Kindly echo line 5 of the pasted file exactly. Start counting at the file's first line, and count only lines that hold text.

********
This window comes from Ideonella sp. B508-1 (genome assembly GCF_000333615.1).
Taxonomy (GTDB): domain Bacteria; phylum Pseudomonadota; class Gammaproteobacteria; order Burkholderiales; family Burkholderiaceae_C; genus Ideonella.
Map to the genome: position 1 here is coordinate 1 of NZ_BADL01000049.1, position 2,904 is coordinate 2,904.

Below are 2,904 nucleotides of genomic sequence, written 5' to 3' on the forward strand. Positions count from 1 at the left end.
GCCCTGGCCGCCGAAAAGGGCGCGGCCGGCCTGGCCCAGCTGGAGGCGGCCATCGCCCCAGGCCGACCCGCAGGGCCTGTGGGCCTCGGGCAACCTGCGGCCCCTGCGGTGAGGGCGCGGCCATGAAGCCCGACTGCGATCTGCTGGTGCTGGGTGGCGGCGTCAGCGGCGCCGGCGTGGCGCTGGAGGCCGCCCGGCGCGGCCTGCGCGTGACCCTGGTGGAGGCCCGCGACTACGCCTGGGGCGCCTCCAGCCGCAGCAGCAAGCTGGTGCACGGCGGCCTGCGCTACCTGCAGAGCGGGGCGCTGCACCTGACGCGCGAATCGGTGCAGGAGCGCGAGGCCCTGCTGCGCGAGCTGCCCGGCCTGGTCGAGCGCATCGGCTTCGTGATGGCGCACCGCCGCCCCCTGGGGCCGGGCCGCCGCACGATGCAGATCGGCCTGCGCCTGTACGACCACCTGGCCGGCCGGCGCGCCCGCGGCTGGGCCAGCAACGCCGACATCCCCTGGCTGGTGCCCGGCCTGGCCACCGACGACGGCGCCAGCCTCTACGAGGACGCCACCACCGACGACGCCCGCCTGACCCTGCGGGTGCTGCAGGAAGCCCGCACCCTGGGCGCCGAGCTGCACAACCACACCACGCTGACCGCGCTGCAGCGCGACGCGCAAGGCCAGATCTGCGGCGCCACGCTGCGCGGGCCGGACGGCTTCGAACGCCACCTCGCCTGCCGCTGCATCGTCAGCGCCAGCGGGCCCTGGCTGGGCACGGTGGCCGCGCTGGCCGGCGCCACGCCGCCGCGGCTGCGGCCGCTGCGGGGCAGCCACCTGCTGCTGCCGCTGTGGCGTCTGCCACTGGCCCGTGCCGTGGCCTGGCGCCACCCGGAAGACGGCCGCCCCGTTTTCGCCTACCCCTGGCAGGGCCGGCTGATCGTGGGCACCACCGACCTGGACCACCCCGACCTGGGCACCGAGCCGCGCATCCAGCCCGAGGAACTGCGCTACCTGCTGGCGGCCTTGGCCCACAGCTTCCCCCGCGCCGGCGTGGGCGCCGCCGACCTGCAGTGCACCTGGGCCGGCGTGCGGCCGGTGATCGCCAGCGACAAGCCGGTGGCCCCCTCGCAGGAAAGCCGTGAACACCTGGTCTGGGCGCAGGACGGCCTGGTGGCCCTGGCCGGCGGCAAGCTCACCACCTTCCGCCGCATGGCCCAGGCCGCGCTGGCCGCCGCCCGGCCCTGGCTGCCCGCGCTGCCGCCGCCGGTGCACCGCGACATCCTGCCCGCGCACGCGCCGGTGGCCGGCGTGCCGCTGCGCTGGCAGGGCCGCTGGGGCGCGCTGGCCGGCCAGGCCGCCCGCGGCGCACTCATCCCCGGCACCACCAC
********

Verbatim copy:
GCCCTGGCCGCCGAAAAGGGCGCGGCCGGCCTGGCCCAGCTGGAGGCGGCCATCGCCCCAGGCCGACCCGCAGGGCCTGTGGGCCTCGGGCAACCTGCGGCCCCTGCGGTGAGGGCGCGGCCATGAAGCCCGACTGCGATCTGCTGGTGCTGGGTGGCGGCGTCAGCGGCGCCGGCGTGGCGCTGGAGGCCGCCCGGCGCGGCCTGCGCGTGACCCTGGTGGAGGCCCGCGACTACGCCTGGGGCGCCTCCAGCCGCAGCAGCAAGCTGGTGCACGGCGGCCTGCGCTACCTGCAGAGCGGGGCGCTGCACCTGACGCGCGAATCGGTGCAGGAGCGCGAGGCCCTGCTGCGCGAGCTGCCCGGCCTGGTCGAGCGCATCGGCTTCGTGATGGCGCACCGCCGCCCCCTGGGGCCGGGCCGCCGCACGATGCAGATCGGCCTGCGCCTGTACGACCACCTGGCCGGCCGGCGCGCCCGCGGCTGGGCCAGCAACGCCGACATCCCCTGGCTGGTGCCCGGCCTGGCCACCGACGACGGCGCCAGCCTCTACGAGGACGCCACCACCGACGACGCCCGCCTGACCCTGCGGGTGCTGCAGGAAGCCCGCACCCTGGGCGCCGAGCTGCACAACCACACCACGCTGACCGCGCTGCAGCGCGACGCGCAAGGCCAGATCTGCGGCGCCACGCTGCGCGGGCCGGACGGCTTCGAACGCCACCTCGCCTGCCGCTGCATCGTCAGCGCCAGCGGGCCCTGGCTGGGCACGGTGGCCGCGCTGGCCGGCGCCACGCCGCCGCGGCTGCGGCCGCTGCGGGGCAGCCACCTGCTGCTGCCGCTGTGGCGTCTGCCACTGGCCCGTGCCGTGGCCTGGCGCCACCCGGAAGACGGCCGCCCCGTTTTCGCCTACCCCTGGCAGGGCCGGCTGATCGTGGGCACCACCGACCTGGACCACCCCGACCTGGGCACCGAGCCGCGCATCCAGCCCGAGGAACTGCGCTACCTGCTGGCGGCCTTGGCCCACAGCTTCCCCCGCGCCGGCGTGGGCGCCGCCGACCTGCAGTGCACCTGGGCCGGCGTGCGGCCGGTGATCGCCAGCGACAAGCCGGTGGCCCCCTCGCAGGAAAGCCGTGAACACCTGGTCTGGGCGCAGGACGGCCTGGTGGCCCTGGCCGGCGGCAAGCTCACCACCTTCCGCCGCATGGCCCAGGCCGCGCTGGCCGCCGCCCGGCCCTGGCTGCCCGCGCTGCCGCCGCCGGTGCACCGCGACATCCTGCCCGCGCACGCGCCGGTGGCCGGCGTGCCGCTGCGCTGGCAGGGCCGCTGGGGCGCGCTGGCCGGCCAGGCCGCCCGCGGCGCACTCATCCCCGGCACCACCAC